— The state began investigating families seeking gender-affirming care for their transgender minor children after Republican state Attorney General Ken Paxton declared such treatment to be “child abuse.” Republican Gov. Greg Abbott directed the Department of Family and Protective Services to begin the investigations. The American Civil Liberties Union sued on behalf of the parents of a transgender girl and an appeals court has upheld
a temporary injunction blocking the action. What’s next
: Paxton has asked the state Supreme Court to intervene to allow the child abuse investigations.
— Ducey signed two bills into law
targeting transgender youth in the state, prohibiting trans girls and women from competing on women’s and girls’ sports teams and restricting youth access to gender-affirming care. What’s next
: The ACLU has vowed to sue
to block the law restricting gender-affirming care.
— Stitt signed legislation
banning transgender women and girls from competing on sports teams consistent with their gender at public schools, public charter schools and public colleges in the state.
— Republican Gov. Kim Reynolds signed legislation banning transgender women and girls
from participating on sports teams consistent with their gender at accredited schools and colleges.
South Dakota — Noem signed a law banning transgender women and girls from competing on sports teams consistent with their gender at accredited schools and colleges.
New anti-critical race theory actions
— Noem signed an executive order
on Tuesday restricting the teaching of critical race theory in K-12 schools after the state Senate Education Committee killed a bill that would have accomplished a similar goal. Noem has also signed a law this session blocking mandatory critical race theory trainings and orientations at colleges in the state.
— The state legislature approved this week a bill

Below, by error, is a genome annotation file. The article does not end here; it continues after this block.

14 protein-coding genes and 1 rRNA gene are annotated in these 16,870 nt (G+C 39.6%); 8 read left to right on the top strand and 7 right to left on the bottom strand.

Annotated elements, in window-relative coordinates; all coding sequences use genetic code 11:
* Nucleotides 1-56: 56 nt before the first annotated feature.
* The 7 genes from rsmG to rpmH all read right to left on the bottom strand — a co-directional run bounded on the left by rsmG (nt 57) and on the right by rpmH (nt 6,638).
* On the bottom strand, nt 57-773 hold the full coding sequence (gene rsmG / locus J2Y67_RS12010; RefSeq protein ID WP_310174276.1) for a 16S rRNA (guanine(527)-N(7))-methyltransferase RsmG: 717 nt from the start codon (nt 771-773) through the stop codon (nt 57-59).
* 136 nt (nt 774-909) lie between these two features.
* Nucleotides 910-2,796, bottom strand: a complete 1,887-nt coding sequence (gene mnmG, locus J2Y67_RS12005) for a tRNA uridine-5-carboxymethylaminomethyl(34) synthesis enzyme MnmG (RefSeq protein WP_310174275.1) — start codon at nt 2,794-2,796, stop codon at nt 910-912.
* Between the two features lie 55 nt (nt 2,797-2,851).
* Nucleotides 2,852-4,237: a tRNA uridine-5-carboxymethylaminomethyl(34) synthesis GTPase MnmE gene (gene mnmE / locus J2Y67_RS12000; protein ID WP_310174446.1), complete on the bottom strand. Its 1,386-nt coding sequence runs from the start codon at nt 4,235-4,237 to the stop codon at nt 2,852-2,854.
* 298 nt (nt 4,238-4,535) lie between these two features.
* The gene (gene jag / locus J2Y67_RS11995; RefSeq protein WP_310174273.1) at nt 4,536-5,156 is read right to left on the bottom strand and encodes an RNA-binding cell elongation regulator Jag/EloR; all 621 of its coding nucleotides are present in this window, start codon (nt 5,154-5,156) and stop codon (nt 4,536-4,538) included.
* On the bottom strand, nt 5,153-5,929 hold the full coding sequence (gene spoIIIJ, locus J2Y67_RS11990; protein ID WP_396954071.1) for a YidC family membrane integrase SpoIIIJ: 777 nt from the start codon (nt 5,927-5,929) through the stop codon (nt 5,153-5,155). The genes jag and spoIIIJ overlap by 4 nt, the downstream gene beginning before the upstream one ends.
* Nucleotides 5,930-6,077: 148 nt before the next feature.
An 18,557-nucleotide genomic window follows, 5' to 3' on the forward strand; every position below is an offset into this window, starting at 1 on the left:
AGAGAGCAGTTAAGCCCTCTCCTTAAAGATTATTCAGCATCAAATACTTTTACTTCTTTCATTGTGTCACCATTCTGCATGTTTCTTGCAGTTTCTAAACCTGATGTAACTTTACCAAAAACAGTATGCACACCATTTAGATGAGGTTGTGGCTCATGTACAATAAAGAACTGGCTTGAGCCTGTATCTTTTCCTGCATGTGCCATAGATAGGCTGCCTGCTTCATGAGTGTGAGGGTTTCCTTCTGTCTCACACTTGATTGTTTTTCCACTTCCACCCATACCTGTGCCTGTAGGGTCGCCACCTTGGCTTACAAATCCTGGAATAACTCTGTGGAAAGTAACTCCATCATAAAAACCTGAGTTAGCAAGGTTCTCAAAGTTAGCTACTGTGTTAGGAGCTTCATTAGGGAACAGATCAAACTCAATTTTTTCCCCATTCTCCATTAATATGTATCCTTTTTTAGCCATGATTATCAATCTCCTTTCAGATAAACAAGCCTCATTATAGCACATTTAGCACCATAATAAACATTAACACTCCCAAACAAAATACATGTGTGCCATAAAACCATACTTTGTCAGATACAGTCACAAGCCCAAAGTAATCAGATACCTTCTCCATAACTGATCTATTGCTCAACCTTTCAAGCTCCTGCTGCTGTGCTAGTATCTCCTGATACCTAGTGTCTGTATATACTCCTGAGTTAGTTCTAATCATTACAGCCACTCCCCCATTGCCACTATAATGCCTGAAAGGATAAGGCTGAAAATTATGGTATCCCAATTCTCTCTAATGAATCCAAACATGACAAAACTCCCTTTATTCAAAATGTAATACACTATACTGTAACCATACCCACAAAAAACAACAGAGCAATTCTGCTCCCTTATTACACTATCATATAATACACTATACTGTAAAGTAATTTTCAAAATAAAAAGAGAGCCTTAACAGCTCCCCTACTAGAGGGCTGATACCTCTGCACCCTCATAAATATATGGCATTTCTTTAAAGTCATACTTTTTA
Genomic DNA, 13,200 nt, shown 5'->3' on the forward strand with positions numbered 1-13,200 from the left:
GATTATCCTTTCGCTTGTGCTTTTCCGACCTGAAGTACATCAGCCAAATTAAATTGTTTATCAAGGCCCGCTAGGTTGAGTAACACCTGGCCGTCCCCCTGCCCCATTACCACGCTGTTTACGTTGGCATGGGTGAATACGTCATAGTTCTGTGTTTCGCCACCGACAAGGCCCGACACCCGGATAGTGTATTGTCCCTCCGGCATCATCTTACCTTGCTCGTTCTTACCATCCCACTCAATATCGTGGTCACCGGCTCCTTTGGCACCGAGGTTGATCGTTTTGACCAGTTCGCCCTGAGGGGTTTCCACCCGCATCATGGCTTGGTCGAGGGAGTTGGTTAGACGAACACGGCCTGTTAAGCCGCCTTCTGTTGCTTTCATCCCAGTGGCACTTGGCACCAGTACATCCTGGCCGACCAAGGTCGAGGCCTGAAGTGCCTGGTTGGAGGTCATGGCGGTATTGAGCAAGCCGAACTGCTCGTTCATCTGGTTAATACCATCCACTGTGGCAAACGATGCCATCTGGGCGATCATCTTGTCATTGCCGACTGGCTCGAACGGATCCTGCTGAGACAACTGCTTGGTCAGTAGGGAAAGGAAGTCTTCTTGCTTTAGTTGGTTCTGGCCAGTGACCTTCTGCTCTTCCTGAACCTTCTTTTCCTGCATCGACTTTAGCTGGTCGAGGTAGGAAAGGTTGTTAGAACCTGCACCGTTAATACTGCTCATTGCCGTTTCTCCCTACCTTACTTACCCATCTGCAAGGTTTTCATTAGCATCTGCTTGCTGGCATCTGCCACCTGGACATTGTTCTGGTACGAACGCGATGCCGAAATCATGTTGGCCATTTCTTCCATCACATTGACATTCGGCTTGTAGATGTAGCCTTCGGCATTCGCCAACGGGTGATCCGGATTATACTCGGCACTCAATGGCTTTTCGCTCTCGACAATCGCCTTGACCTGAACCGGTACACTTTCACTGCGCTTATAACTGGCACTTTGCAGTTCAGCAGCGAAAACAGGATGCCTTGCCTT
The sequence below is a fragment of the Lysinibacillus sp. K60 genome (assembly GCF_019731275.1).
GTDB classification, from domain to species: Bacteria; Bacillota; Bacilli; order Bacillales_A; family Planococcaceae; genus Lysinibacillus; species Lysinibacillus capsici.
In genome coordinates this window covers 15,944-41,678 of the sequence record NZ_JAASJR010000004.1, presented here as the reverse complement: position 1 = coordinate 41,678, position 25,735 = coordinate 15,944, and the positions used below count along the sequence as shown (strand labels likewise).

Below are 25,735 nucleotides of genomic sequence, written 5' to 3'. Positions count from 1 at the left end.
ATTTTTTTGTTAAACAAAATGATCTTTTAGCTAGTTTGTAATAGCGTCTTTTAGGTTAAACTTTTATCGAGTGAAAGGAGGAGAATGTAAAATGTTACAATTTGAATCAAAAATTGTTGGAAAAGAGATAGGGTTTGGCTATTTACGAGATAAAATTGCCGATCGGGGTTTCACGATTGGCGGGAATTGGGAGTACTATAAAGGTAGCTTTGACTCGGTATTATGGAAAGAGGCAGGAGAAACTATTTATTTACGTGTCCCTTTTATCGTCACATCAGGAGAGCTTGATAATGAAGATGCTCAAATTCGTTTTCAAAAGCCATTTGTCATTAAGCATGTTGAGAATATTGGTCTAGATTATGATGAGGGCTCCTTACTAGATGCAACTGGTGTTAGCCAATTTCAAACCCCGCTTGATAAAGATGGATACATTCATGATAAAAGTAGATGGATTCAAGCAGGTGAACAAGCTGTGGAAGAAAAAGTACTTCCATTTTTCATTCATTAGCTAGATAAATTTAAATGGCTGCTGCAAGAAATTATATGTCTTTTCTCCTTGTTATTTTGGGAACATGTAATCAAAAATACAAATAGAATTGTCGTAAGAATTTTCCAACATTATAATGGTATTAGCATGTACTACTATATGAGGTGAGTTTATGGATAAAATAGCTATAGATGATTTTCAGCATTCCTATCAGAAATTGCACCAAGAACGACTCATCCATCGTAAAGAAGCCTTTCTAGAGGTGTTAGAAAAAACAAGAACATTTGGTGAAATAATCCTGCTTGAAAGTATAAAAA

that would limit discussions about race in classrooms and prohibit schools from advocating “divisive concepts,” including discussion that people “should feel anguish, guilt, or any other form of psychological distress” about their race and that “the United States of America is fundamentally racist.” The bill would also allow the Georgia High School Association to ban transgender students from participating in girls’ sports in public high schools. What’s next
: The bill now heads to Republican Gov. Brian Kemp for signing.
— A bill introduced on Friday
mirroring the Florida law critics have dubbed “Don’t Say Gay” would also ban curriculum for all grades that teaches, promotes or endorses what it calls “divisive or inherently racist concepts.” It would outlaw any textbook, instructional material or academic curriculum that “promotes” concepts such as critical race theory; intersectional theory; The 1619 Project; inherited racial guilt; diversity, equity and inclusion learning outcomes; inherited racial guilt; or “any other concept that the state board of education defines as divisive or inherently racist.” What’s next
: The bill awaits a vote in the state House.
New ‘election police’ forces
— The Republican-controlled Florida House passed a voting overhaul bill
that would create a security office to investigate election crimes and increase penalties for violating the state’s election laws. The legislation would establish a scaled-back version of an elections police force first proposed last year by DeSantis. What’s next
: The bill will be sent to DeSantis’ desk for a signature.
— State lawmakers passed a bill
on their final day of the session Monday that would give new election policing powers to the state’s bureau of investigation. Georgia becomes the second state after Florida
to pass an election police force bill this year as Republicans continue to falsely claim the 2020 election was rife with voter fraud. What’s next
: The bill awaits Kemp’s signature. He has 40 days to sign the legislation or veto it.
This story has been updated with additional details.